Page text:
Walt Disney World in 1978

One of my first visits to Walt Disney World was 40 years ago in 1978.

Map of WDW from 1978

As you can imagine much has changed since then, yet many things remain the same all these years later.  For readers who are more recent Disney World fans, let’s take a look back at what you would see if you could go back in time.  For those of you who experienced Disney World in those early years, hopefully, this blog will bring back some fond memories.

First of all, there was no Epcot, Hollywood Studios (or MGM), Animal Kingdom, Typhoon Lagoon, Blizzard Beach, or either of the Miniature Golf Courses. The Magic Kingdom was the only major park until Epcot made its debut in 1982. There was no Disney Vacation Club and very few on property places to stay. Let’s see what there was in existence way back when!

You reached the Magic Kingdom in 1978 either via the Monorail or Ferry Boat. There was no need for buses as guest transportation, as there were few resorts and all could reach the Magic Kingdom using the boat or Monorail. The flowerbed with Mickey that you still see today at the entrance to the Magic Kingdom was present in 1978. It has undergone many changes in colors through the years, but the location and basic shape remain the same.  The train station was there. As you first entered Main Street USA you would a building called Hospitality House in which you could watch “The Walt Disney Story.” Walt appeared on the screen, telling us about his childhood and what led to his idea to build Walt Disney World. (Quick bit of trivia: Sadly although he was involved in the early planning, Walt passed away well before opening day. His brother Roy dedicated the park, and although Walt had planned to call it Disney World, Roy saw fit to have it named Walt Disney World).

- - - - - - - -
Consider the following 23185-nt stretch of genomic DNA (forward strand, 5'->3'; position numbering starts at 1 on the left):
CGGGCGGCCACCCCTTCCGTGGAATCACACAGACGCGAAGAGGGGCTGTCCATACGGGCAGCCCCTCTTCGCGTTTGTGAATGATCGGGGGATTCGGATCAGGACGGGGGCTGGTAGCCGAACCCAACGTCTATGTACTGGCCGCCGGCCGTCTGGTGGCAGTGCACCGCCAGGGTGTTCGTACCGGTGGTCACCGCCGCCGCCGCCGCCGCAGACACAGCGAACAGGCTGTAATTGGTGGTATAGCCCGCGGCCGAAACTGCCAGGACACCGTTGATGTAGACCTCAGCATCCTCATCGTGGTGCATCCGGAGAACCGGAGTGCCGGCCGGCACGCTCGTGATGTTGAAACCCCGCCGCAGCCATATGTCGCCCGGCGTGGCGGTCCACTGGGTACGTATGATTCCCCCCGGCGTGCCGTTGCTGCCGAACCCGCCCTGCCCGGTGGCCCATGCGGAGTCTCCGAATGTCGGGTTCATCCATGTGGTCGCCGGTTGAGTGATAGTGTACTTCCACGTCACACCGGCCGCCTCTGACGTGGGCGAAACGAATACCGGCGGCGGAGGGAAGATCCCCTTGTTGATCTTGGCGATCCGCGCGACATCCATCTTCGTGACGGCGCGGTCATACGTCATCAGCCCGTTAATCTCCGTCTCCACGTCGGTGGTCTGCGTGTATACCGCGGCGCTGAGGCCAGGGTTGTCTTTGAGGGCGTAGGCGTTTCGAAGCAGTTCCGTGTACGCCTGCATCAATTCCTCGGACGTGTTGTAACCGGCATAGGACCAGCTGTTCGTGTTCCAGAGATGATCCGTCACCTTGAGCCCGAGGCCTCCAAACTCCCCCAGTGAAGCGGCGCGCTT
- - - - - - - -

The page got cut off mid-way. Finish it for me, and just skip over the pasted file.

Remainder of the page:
Picture of Magic Kingdom in 1978

Continuing down Main Street USA, you would see some familiar shops, such as the Emporium, but you would also see some interesting shops/exhibits that are no longer in existence.  The “Main Street Cinema” had continuous showings of early Disney short animated films. “The House of Magic” not only sold magic tricks, there was usually a cast member inside doing magic tricks for visiting guests.  Also on Main Street was a Penny Arcade (removed to make room for an expansion of the Emporium), and, believe it or not, a tobacco shop.  The “Harmony Barbershop” was on Main Street for those in need of a trim.  If you walked to the end of the street, you could ride a Swan Boat around the moat in the Castle!